Zoo director John Gibbons said today the woman, in her 20s, was picking agapanthus inside a barricade next to the enclosure when she was bitten by a young male lion.
She lost the top of her middle finger in the attack, which occurred last Thursday.
It is the second attack by a big cat at the zoo in a month, after a nine-year-old boy on a school excursion was badly scratched by a Persian leopard.
But zoo officials said such attacks were very rare, and it was disappointing that zoo patrons sometimes disregarded safety fences.
“We do ask all our patrons to stay behind the safety barriers here at the zoo and she explained at the time that she was picking some flowers,” Mr Gibbons told ABC radio today.
“It’s not a wise thing to do to climb over a safety barrier and collect a flower here at the zoo.”
Mr Gibbons said the lion was believed to have eaten the finger, but staff were advised against searching for it.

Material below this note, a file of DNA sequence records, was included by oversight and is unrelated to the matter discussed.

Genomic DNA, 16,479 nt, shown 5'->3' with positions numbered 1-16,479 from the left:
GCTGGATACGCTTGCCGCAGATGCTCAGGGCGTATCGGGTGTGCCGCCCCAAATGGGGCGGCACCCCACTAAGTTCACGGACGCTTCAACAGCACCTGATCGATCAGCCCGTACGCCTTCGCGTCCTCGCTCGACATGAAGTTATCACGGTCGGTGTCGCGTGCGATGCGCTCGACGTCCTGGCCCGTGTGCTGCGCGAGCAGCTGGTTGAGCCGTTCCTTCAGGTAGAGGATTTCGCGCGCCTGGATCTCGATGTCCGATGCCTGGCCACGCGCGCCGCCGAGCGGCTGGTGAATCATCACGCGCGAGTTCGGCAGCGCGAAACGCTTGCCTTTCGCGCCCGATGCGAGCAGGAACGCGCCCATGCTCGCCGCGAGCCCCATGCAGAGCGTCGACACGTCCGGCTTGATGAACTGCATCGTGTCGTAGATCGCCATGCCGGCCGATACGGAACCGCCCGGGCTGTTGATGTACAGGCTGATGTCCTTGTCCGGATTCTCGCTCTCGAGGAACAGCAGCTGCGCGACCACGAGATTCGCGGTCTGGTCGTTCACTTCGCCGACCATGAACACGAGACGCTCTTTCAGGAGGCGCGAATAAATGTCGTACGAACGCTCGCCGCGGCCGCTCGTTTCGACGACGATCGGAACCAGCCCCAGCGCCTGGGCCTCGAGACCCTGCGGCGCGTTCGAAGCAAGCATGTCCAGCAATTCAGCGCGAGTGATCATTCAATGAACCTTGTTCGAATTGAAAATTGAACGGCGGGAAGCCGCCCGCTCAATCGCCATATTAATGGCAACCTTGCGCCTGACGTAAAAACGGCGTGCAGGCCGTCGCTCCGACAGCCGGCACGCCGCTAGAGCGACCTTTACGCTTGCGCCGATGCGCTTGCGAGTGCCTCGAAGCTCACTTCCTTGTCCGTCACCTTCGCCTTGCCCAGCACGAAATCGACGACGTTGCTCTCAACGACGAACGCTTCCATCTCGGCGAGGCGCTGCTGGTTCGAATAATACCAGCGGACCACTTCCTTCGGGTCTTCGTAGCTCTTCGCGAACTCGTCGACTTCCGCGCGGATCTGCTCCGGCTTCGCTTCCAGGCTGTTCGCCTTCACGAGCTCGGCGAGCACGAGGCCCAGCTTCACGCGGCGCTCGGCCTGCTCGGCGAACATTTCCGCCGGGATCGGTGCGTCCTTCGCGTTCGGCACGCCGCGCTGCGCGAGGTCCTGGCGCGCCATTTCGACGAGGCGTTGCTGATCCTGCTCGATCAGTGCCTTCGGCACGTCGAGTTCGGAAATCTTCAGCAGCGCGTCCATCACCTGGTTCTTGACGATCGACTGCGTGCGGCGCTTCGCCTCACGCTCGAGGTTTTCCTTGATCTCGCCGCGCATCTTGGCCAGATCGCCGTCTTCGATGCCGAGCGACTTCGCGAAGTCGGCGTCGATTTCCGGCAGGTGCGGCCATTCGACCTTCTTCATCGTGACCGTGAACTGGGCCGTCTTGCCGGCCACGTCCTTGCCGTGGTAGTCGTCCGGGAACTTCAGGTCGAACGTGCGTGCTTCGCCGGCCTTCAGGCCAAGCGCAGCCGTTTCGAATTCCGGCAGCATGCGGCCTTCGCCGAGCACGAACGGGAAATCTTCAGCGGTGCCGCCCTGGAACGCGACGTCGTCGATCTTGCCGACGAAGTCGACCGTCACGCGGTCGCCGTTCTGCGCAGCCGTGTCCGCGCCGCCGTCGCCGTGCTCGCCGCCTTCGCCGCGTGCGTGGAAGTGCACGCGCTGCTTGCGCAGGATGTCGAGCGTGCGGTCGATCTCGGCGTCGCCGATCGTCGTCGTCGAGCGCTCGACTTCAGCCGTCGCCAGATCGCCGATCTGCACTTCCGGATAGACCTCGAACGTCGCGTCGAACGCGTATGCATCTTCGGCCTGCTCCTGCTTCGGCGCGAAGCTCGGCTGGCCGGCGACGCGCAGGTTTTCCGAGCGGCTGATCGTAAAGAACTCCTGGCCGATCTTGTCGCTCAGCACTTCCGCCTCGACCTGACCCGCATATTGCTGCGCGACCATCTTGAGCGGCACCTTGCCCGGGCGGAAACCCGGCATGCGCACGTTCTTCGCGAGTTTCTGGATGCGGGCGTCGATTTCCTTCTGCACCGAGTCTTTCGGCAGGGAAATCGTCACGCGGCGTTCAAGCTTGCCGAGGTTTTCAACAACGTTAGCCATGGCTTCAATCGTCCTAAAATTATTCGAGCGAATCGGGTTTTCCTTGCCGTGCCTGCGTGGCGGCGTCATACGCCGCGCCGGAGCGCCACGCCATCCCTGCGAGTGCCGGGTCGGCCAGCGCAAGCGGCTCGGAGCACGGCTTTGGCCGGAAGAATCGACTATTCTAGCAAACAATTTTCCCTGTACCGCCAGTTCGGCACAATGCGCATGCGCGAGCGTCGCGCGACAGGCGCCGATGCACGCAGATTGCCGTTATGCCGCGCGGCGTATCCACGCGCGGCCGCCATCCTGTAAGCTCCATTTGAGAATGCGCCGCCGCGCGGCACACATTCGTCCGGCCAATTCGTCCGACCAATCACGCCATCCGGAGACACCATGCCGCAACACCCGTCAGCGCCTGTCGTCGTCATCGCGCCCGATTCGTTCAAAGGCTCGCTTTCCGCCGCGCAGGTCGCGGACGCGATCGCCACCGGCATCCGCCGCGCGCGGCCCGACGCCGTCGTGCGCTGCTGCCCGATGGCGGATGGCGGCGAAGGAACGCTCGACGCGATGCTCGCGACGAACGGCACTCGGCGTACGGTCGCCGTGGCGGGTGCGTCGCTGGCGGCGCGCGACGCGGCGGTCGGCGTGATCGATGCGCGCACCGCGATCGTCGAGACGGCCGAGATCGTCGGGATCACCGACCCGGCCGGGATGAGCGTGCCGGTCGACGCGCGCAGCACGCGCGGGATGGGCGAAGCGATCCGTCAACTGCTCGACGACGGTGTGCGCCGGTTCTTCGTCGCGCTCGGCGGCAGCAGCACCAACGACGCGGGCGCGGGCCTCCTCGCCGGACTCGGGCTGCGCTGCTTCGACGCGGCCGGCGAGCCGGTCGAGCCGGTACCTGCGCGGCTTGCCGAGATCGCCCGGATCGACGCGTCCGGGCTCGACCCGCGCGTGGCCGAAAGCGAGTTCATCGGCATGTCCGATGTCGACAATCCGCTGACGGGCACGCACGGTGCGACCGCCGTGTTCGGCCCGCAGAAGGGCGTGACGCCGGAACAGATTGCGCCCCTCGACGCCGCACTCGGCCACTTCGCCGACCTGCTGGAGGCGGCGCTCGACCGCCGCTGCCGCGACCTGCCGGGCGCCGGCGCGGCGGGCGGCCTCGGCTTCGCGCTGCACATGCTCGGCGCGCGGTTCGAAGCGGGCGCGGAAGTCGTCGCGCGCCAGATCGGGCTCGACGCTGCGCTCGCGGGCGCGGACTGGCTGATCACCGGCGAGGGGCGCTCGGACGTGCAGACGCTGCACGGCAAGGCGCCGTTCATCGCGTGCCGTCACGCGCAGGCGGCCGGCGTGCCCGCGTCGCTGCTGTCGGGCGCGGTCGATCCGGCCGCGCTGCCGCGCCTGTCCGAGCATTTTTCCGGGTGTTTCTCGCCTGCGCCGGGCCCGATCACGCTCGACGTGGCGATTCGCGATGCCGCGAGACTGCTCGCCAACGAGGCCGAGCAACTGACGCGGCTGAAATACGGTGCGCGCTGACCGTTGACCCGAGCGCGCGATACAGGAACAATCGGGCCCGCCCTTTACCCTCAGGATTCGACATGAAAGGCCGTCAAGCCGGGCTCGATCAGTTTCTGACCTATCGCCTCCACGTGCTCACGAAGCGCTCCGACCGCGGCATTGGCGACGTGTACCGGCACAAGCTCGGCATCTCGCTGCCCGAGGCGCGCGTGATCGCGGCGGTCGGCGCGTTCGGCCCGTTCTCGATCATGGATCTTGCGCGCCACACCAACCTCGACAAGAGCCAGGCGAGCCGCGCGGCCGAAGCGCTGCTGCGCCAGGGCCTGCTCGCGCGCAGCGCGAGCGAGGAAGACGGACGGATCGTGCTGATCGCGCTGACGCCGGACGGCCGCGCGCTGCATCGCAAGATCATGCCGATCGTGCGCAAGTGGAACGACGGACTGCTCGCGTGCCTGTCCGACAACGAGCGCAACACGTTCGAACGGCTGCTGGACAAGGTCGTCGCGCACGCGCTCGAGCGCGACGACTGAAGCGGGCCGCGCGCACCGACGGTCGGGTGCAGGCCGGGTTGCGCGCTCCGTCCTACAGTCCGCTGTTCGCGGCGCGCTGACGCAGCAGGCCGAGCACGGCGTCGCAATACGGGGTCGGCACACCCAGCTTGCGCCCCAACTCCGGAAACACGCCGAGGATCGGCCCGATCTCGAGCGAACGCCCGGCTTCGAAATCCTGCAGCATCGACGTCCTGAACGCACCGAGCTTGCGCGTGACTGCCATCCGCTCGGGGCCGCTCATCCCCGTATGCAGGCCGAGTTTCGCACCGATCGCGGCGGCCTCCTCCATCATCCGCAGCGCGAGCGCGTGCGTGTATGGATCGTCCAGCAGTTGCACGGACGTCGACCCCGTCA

The woman alerted staff to the attack about 5pm (AEDT).
She was treated at the scene before being taken to Royal Melbourne Hospital.
Melbourne Zoo will now install electric fences inside the lion enclosure to prevent similar attacks.
“It’s very rare, we get over a million people here at the zoo… and these sorts of occurrences are very rare indeed,” said Mr Gibbons.
Last month, a nine-year-old school boy on a zoo excursion was badly scratched by a Persian leopard.
The boy had left his group, climbed a barrier and leaned on the lion’s enclosure.
An ABC talkback caller recalled a similar incident about three years ago when a friend was bitten by a lion when she was at the zoo attending a function.
“The lion was resting near the fence and he (the friend) climbed over and was scratching the lion’s back and the lioness came up and bit his finger off,” the caller told the ABC.
Mr Gibbons said he was aware of that incident, which occurred late at night after the patron moved away from a function and into an off-limits area.